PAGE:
Now, just to illustrate how crazy this was that these 3 men were given 690 photocopies of Hubbard’s records, starting on page 40 of that PDF you’ll see a number of examples of other people who were refused.
Example #10 – even a congressman (Charles Taylor) was having difficult budging records out of them for a poor guy (William De Vos) researching his family in 1994.
Eventually, and about 50 pages later in the PDF of the documents, it turns out that he was given a few documents and that’s it. Nothing like what he was asking for and certainly nothing on the order of what was given Sappell, Miller and Atack.
Two years later, this kind of dancing around is still going on with another member of congress – this time a senator.
Notice that it says –
Under the provisions of Privacy Act of 1974, copies of military personnel records are not releaseable without the written consent of the veteran concerned.
Also notice that it’s been ‘decided’ what to release by the Department of Defense now!!!
Here’s a couple of other examples going all the way up to 2005, refusing to do anything like what Sappell, Miller and Atack were given.
Notice the ‘fine print’ so to speak, in this one.
…legal custody remains with the individual military service departments that retire the records to us. What this means is that, in response to a third-party request such as yours, we are only allowed to release certain items of information from the records. We are not allowed to release complete or undeleted copies of documents, however, without the authorization of the veteran, or the veteran’s next-of-kin. We suggest, therefore, that you contact the office listed below for a response to that…
[lists the Bureau of Naval Personnel St. Louis Office]
This one is a good example that clearly shows that it wasn’t because Sappell was a ‘newsman’ that he was given the records.
That’s not why. Because here’s a guy who also works for a newspaper and he was refused 19 years later!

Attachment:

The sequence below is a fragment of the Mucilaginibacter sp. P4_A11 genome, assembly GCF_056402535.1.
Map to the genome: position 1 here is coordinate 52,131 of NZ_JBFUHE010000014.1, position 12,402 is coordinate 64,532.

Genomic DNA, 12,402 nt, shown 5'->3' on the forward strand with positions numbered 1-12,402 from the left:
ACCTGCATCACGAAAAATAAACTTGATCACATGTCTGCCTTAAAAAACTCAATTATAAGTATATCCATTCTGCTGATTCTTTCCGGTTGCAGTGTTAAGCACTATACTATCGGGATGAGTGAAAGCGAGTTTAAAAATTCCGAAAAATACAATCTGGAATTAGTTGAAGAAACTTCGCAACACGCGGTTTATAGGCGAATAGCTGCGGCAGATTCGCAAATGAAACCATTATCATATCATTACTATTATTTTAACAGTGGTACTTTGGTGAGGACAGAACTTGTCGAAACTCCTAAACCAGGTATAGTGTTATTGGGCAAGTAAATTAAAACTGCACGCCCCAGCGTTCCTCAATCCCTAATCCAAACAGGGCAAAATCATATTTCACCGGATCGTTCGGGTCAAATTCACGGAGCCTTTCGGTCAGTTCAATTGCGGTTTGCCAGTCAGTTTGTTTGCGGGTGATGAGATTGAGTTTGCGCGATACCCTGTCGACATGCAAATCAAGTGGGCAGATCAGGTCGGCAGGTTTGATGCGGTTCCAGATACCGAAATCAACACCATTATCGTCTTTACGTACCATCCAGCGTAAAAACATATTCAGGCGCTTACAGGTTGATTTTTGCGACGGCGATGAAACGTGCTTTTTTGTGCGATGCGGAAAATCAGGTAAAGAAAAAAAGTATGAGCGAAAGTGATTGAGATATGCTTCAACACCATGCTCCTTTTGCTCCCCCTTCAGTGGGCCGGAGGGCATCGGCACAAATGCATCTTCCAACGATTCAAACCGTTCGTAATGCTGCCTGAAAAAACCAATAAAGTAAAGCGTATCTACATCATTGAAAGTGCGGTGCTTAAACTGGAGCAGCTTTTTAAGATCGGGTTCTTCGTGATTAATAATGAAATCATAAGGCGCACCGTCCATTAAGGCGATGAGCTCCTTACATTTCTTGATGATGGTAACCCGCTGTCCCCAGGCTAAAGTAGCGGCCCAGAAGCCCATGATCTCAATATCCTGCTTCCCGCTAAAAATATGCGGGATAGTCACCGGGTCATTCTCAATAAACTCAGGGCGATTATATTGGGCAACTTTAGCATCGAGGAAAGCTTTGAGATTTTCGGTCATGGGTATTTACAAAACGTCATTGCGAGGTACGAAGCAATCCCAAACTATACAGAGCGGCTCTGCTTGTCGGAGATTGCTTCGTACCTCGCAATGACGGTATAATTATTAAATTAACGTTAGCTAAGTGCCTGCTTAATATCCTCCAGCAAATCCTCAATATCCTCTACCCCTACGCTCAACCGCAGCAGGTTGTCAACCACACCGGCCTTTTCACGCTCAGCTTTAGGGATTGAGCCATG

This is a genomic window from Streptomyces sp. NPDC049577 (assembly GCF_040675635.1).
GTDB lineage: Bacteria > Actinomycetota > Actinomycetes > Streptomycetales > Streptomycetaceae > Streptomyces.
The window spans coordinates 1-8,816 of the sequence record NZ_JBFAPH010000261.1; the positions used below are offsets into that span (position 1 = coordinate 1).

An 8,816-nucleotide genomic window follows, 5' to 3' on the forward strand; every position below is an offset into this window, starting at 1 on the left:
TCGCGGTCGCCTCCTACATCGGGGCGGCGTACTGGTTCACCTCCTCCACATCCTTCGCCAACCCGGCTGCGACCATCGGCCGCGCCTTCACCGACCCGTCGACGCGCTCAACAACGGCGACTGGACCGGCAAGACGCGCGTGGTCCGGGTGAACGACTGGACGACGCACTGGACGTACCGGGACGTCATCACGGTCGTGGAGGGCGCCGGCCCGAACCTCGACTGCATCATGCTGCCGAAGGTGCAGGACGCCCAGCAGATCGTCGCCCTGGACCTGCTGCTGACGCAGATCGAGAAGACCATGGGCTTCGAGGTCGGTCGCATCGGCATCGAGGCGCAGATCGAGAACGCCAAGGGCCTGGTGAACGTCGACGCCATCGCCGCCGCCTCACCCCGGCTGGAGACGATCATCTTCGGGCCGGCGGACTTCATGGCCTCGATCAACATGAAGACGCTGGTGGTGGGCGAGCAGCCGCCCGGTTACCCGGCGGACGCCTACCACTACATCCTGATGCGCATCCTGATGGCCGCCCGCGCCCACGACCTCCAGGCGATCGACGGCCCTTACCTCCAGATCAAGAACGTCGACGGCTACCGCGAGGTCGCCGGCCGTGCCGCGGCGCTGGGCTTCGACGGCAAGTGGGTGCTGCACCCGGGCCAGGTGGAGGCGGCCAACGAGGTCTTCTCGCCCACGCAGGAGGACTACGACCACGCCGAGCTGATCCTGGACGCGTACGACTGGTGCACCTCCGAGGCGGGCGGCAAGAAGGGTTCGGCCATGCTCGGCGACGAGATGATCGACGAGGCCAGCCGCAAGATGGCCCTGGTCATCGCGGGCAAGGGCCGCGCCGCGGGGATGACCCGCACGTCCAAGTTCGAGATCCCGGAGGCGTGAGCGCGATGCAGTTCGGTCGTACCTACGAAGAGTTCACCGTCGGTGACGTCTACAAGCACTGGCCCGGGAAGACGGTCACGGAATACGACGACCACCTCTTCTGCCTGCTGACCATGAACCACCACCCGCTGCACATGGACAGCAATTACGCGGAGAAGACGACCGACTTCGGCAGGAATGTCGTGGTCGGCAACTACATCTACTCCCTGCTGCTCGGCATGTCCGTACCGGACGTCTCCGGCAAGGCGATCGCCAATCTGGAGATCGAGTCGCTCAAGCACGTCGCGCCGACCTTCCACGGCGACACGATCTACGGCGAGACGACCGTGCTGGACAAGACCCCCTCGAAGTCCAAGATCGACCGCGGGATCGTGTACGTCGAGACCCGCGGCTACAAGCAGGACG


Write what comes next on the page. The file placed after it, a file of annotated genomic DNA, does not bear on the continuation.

Guess he’s not on the CIA approved list.
I could go on, one of the other PDFs just has pages and pages of people being refused access, in some cases they won’t give them even a brief history letter either!
the 3 stooges of British and American Intelligence propagandist-writers
They get sent 690 pages of records.
All 3 of these men take exactly the same tack in regards both Hubbard as a man and Hubbard as an intelligence officer/WWII veteran. Very much the same tack that has been picked up and spread forward, using these men as ‘valid’ sources, by Karen De La Carriere and her husband, and journalist Tony Ortega today.
Here they all are together in London, just last year. Tony had come back to London again, in October of 2015.
From left to right – Russell Miller Karen De La Carriere (with Tony Ortega behind her) and Jon Atack.
Tony had been suitably wowed by being given extra special treatment by a British government member earlier in the year. I wonder if he’ll ever realize just what that was really about…but I digress.
In Conclusion –
I did not see any evidence in any of the files that I looked at showing adherence to the records rules that veterans records cannot be disclosed even if the guy is dead without the approval of the next of kin – that’s the first thing.
At least a dozen other requests (that can be viewed in Hubbard’s records) were denied for that very reason.
So, where’s the next of kin approval to give the files to Sappell, Miller and Atack? And since that is missing, that indicates high-level above the Navy orders to give the records to these 3 propagandists.
It also appears that no-one has been given these ‘other’ intelligence files on Hubbard that we see mentioned in a couple of these letters.
There’s a whole lot of monkey-business going on here to cover up what Ron Hubbard was actually doing and for whom.
Written and researched by –